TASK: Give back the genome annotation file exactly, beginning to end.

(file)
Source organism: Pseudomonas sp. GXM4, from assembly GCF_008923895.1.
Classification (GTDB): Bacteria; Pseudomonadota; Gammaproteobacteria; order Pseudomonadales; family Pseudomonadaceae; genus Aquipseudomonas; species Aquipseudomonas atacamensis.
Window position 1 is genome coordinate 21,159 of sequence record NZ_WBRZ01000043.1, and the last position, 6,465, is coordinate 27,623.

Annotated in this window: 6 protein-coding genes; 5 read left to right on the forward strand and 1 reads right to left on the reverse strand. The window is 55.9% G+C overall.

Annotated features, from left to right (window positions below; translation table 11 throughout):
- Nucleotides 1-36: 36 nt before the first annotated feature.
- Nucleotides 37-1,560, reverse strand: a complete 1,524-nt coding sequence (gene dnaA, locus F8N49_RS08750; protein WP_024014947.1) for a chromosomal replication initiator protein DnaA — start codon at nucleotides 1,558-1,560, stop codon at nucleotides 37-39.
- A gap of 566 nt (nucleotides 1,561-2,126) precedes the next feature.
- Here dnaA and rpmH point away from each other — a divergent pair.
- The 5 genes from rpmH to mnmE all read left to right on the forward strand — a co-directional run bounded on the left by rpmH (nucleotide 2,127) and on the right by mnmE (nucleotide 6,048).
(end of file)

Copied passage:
Source organism: Pseudomonas sp. GXM4, from assembly GCF_008923895.1.
Classification (GTDB): Bacteria; Pseudomonadota; Gammaproteobacteria; order Pseudomonadales; family Pseudomonadaceae; genus Aquipseudomonas; species Aquipseudomonas atacamensis.
Window position 1 is genome coordinate 21,159 of sequence record NZ_WBRZ01000043.1, and the last position, 6,465, is coordinate 27,623.

Annotated in this window: 6 protein-coding genes; 5 read left to right on the forward strand and 1 reads right to left on the reverse strand. The window is 55.9% G+C overall.

Annotated features, from left to right (window positions below; translation table 11 throughout):
- Nucleotides 1-36: 36 nt before the first annotated feature.
- Nucleotides 37-1,560, reverse strand: a complete 1,524-nt coding sequence (gene dnaA, locus F8N49_RS08750; protein WP_024014947.1) for a chromosomal replication initiator protein DnaA — start codon at nucleotides 1,558-1,560, stop codon at nucleotides 37-39.
- A gap of 566 nt (nucleotides 1,561-2,126) precedes the next feature.
- Here dnaA and rpmH point away from each other — a divergent pair.
- The 5 genes from rpmH to mnmE all read left to right on the forward strand — a co-directional run bounded on the left by rpmH (nucleotide 2,127) and on the right by mnmE (nucleotide 6,048).